In Imaginary Homelands, Salman Rushdie famously argued for the power of translation: “The word ‘translation’ comes, etymologically, from the Latin for ‘bearing across.’ Having been borne across the world, we are translated men. It is normally supposed that something always gets lost in translation; I cling, obstinately, to the notion that something can also be gained” (17). Rebecca Walkowitz's Born Translated: The Contemporary Novel in an Age of World Literature is a full-throated defense of this idea of gain through translation. Arguing against commonplace assumptions that literary works should prize authenticity of voice over circuits of exchange, uniqueness over influence and collaboration, and finished objects over process, Walkowitz collates a sizable body of work in contemporary fiction that values translation as medium and foundation instead. Doing so necessitates challenging the common perception that serious readers do not read in translation...
Translation and Its Discontents
YOGITA GOYAL is professor of African American studies and English at UCLA, editor of the journal Contemporary Literature, and president of the Association for the Study of the Arts of the Present. She is the author of Romance, Diaspora, and Black Atlantic Literature (2010), guest editor of a special issue of Research in African Literatures (Fall 2014), and editor of the Cambridge Companion to Transnational American Literature (2017). Her study of the revival of the slave narrative as a new world literary genre, Runaway Genres: The Global Afterlives of Slavery, is forthcoming from NYU Press in 2019.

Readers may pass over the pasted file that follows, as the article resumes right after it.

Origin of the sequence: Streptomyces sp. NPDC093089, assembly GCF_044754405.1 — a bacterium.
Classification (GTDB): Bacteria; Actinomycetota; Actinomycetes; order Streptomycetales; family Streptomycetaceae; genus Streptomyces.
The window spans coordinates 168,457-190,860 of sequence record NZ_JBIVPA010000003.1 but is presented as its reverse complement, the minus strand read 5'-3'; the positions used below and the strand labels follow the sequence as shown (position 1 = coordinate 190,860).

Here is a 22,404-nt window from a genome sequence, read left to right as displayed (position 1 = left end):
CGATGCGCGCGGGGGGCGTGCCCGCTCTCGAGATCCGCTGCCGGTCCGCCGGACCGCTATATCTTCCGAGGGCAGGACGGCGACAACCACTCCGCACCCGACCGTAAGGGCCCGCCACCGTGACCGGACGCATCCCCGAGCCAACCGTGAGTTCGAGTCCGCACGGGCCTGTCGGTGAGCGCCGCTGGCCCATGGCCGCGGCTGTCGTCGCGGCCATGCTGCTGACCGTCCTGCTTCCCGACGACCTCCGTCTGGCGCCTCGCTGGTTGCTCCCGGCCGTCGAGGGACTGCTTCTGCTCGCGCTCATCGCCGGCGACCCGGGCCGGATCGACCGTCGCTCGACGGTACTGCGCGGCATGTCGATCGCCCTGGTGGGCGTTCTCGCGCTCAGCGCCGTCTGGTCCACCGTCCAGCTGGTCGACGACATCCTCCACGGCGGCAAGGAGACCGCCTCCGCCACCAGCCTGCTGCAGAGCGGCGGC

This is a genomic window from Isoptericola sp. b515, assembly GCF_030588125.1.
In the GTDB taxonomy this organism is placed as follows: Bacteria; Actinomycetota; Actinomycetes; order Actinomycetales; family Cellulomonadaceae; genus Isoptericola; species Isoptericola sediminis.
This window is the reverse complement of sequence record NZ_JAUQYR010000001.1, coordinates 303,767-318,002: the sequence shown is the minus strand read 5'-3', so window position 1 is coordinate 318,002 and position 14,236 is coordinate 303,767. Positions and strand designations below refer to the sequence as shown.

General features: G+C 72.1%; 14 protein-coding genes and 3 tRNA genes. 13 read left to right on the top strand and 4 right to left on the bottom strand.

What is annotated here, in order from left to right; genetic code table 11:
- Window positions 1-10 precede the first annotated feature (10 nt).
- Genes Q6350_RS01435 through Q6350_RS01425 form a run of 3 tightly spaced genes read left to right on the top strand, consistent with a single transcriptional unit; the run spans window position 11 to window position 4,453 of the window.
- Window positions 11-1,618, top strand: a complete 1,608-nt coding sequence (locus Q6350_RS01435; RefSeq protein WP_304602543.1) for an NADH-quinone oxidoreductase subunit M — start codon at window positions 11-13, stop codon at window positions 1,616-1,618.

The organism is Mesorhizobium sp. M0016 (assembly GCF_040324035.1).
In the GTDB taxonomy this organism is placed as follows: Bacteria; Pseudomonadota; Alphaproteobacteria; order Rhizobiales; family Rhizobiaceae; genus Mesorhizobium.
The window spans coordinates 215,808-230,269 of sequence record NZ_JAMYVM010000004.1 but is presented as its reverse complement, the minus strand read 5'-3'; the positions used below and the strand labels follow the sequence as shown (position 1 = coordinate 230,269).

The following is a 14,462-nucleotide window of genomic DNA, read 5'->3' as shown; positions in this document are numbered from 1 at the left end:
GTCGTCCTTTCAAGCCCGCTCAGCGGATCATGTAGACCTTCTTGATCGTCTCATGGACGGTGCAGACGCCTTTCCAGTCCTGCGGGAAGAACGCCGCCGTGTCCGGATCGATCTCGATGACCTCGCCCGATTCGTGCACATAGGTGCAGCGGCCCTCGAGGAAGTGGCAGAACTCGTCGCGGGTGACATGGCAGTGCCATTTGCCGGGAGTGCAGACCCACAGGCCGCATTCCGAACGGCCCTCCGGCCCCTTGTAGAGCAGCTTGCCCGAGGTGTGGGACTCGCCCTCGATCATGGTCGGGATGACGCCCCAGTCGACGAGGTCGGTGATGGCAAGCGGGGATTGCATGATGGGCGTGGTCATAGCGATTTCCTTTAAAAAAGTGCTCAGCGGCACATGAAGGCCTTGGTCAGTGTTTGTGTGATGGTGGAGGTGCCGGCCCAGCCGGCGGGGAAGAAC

Yogita Goyal; Translation and Its Discontents. Novel 1 August 2019; 52 (2): 330–333. doi: https://doi.org/10.1215/00295132-7547074
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